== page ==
Fiona Bruce MP has introduced an amendment to the Serious Crime Bill, which aims to outlaw so called “sex selective abortion”. Bruce’s amendment, which has been signed by a long list of MPs including many who describe themselves as pro choice, is a worrying attempt by a seasoned anti abortion campaigner (Bruce is chair of the All Party Parliamentary Pro Life Group) to undermine the right to choose.
The amendment will be debated at the Serious Crime Bill's report stage on Monday 23 February.
Anti abortion campaigners are lobbying MPs intensively, so it is vital that MPs hear the pro choice movement’s arguments about why the amendment is unnecessary – and potentially incredibly damaging. At the end of this post, you will find a draft letter which you can use to email your MP – please do contact your MP, as every letter is vital.
The wording of the amendment is:
"Termination of pregnancy on the grounds of the sex of the unborn child
"Nothing in section 1 of the Abortion Act 1967 is to be interpreted as allowing a pregnancy to be terminated on the grounds of the sex of the unborn child.”
A review by the Department of Health in 2013 into sex ratios at birth in the UK found “no group is statistically different from the range that we would expect to see naturally occurring”.
The amendment, if passed, will not even be effective, but could be the thin end of a wedge to undermine the 1967 Abortion Act. Laws already rightly protect pregnant women from reproductive coercion, as a form of domestic violence.
The amendment will however introduce a duty upon doctors to consider something other than the health and wellbeing of the person who is pregnant: doctors will be tasked with policing the intentions of people seeking access to abortion. As intentions are impossible to prove, this will in practice lead to racial profiling, and differing levels of availability of the full range of reproductive options, based on perceived ethnicity.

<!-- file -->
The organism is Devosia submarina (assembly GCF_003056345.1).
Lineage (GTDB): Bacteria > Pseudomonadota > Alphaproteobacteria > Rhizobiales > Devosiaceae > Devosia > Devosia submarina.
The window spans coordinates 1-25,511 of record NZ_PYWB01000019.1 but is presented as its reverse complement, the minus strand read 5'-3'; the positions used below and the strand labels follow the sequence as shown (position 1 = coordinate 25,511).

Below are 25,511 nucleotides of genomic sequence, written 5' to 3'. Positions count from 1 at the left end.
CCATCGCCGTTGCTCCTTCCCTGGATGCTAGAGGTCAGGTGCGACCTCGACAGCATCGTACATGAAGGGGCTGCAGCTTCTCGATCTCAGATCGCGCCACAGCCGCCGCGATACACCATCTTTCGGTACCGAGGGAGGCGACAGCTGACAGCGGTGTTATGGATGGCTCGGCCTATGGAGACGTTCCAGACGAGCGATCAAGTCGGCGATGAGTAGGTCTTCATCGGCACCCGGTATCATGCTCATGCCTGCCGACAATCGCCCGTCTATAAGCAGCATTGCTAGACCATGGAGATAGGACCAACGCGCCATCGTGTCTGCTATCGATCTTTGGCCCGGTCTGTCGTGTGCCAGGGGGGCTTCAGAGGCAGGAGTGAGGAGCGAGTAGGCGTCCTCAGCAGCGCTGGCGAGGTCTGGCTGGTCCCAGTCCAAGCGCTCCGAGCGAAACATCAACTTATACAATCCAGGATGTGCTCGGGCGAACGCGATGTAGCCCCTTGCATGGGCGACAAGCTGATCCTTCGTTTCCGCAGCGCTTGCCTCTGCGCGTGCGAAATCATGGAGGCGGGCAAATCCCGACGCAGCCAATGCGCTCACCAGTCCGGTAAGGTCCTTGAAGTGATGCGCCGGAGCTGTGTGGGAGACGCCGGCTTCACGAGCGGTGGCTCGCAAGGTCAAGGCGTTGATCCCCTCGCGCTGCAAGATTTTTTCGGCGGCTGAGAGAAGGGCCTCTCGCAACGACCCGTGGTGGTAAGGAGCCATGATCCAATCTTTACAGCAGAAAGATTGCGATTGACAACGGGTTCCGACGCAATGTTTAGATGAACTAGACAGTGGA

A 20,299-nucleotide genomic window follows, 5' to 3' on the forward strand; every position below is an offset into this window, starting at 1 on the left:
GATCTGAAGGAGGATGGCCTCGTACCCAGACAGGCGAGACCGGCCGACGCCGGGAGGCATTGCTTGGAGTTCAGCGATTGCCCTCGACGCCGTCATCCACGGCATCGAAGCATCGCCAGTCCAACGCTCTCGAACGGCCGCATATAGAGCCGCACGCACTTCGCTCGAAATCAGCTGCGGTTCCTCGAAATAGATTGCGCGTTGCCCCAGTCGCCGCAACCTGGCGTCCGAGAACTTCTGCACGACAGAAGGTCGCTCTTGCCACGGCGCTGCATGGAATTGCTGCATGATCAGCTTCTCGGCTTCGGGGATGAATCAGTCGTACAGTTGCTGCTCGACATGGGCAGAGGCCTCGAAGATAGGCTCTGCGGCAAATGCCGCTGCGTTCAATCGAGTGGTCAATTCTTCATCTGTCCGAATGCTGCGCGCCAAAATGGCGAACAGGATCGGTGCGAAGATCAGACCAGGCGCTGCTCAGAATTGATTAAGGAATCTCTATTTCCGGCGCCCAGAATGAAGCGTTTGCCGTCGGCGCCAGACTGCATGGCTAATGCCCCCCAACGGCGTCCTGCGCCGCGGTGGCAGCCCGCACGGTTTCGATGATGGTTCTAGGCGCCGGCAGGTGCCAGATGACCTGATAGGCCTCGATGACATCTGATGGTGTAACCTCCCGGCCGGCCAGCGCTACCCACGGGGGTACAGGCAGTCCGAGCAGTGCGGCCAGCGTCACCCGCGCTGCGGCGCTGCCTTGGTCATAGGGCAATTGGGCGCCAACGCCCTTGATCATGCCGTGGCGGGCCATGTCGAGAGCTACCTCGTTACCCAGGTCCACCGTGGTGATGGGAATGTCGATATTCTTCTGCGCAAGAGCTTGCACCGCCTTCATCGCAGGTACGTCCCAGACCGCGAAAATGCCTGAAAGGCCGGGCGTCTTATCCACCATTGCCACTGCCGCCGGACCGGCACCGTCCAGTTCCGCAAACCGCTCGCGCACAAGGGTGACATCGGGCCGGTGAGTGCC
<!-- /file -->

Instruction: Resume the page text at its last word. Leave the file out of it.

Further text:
Supporters of the amendment claim it will ‘send a message’, which it will – it will send the message that in certain circumstances, a foetus’s rights trump those of the person carrying it. Abortion laws don't need to change – what needs to change are ways of thinking that value a foetus of one sex over another.
Numerous pieces have been published in response to the Bruce amendment pointing out its deeply flawed nature, in the New Statesman, on the Conversation, in the Letters page of the Daily Telegraph, and in the Scotsman among others. Abortion Rights has written a letter to MPs which you can read here. For more background on how bans on “sex selective” abortion are an ineffective response, the Guttmacher Policy Review published an excellent piece in 2012. This very blog has two posts on the issue (from September 2013 and January 2014) which call into question the claims and evidence used by anti choice campaigners who are calling for a ban.The Bruce amendment presents a real danger to the right to safe, legal abortion in the
Proposed letter to your MP
You can find your MP’s email address and contact details via this link:
Feel free to use the below letter as a template, or to adapt it, or to write your own – we just need to make sure we contact as many MPs as possible.
Dear [MP name],
I am writing to you to express my strong opposition to the amendment to the Serious Crime Bill tabled by Fiona Bruce MP, “Termination of pregnancy on the grounds of the sex of the unborn child”.
Reproductive coercion, including forced abortion, is already illegal, as it is a severe and abhorrent form of domestic violence. Abortion clinic staff are trained to recognise the signs of someone being forced into having a termination they do not want, and follow procedures to ensure that women’s right to choose is respected. No new law criminalising women seeking abortion is required.
A review by the Department of Health in 2013 into sex ratios at birth in the UK found “no group is statistically different from the range that we would expect to see naturally occurring”. While there have been several highly upsetting first person accounts of women forced to abort due to the foetus’s sex, there is no evidence that this is a widespread practice in the UK, and no compelling argument that the Bruce amendment would have protected the women in question.
The amendment will do nothing to address the causes of boy-preference in some communities, and will lead to racial profiling of people from communities assumed to be 'at risk' of sex selection. It will give doctors the impossible task of policing the intentions of pregnant women, and remove the Abortion Act's requirement that the physical or mental health of the pregnant woman be the overriding concern of doctors authorising terminations.
I ask you to vote against this amendment and to make the case that your colleagues do the same.
Yours sincerely[Name, address]